We had just finished lunch. I was stuffed. The soul-satisfying smells of Chinese food lingered. We had the usual lineup of dishes – steamed fish, herbal chicken soup, sauteed bean curd with fermented black beans and chillies, greens, and more. Except these weren't the usual dishes. Because Po-Po didn’t cook any of the food.
Months before, Po-Po’s respite from cooking had turned into a permanent vacation, much to my dismay. Everyone in my family has tried to fill the void since then, myself included. But Po-Po’s grace in the kitchen remains unmatched. She could have outperformed a Michelin-starred chef. Her scallion and ginger pieces were always uniformly and finely sliced. Her pork was always perfectly braised. On her feet prepping for hours, Po-Po's patience was otherworldly. But aren’t human beings supposed to be clumsy, impatient, and crude? Not Po-Po. Her grace. Her precision. Her zen. And her love, which we felt in the kitchen and always tasted in her food, was the best part.
That lazy afternoon after lunch, I was sprawled across her bed, full but not completely satisfied. Meanwhile Po-Po was relaxing in her reclining chair, a felt blanket across her lap. Her eyes were fixed on the television, though it's hard to say whether or not she was watching it. After all, her hearing wasn’t great. This was two months ago.
With my gaze on her, I started thinking about the food we’d just eaten. Lunch had smelled and looked familiar and delicious, yet nothing I ate reminded me of Po-Po’s cooking. Suddenly I felt a deep, melancholic longing for her Chinese tamales, fried shrimp balls, pork-stuffed peppers. And at that moment, despite our proximity, I started to miss her. But she’s only 2 feet away? I missed her anyway. Yes, despite being a mere 2 feet away.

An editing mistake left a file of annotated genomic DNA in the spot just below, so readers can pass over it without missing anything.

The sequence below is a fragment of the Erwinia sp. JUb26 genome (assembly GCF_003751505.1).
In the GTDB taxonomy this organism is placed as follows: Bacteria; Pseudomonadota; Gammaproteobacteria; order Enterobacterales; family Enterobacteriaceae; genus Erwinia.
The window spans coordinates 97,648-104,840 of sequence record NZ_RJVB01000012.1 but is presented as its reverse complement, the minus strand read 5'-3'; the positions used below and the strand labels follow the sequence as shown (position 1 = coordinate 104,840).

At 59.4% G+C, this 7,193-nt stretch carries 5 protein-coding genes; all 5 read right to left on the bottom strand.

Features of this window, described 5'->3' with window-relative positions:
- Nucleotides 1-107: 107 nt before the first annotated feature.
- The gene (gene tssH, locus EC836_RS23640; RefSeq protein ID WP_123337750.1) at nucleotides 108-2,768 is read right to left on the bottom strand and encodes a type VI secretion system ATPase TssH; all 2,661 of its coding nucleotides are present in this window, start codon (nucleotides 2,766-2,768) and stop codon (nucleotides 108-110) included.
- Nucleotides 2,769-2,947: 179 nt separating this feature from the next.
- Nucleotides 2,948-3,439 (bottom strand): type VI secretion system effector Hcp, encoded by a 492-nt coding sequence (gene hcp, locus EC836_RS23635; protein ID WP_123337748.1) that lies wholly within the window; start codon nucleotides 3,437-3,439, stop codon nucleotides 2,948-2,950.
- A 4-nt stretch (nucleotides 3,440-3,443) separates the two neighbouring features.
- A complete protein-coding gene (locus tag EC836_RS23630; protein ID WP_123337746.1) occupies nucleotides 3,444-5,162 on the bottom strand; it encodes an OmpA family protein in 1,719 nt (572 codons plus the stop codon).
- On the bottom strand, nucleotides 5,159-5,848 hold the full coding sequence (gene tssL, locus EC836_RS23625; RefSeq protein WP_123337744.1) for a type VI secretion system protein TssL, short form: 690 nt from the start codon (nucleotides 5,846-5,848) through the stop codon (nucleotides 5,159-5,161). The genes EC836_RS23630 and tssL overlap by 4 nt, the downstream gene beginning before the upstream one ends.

Was that moment some kind of bizarre foreshadowing? The kind depicted in movies, you know, right before the building explodes or the plane crashes. And then the protagonist makes a fateful phone call to a loved one before the inevitable doom. Heartfelt words are exchanged, just in case.
Should I have said something more meaningful than “Po-Po, I’m going to go upstairs and do yoga,” before I left her room? Should I have taken up her offer to put me up for the night, so we could spend more time hanging out? I didn't know that I'd never have her food again. I didn't know that two months later, she'd be gone.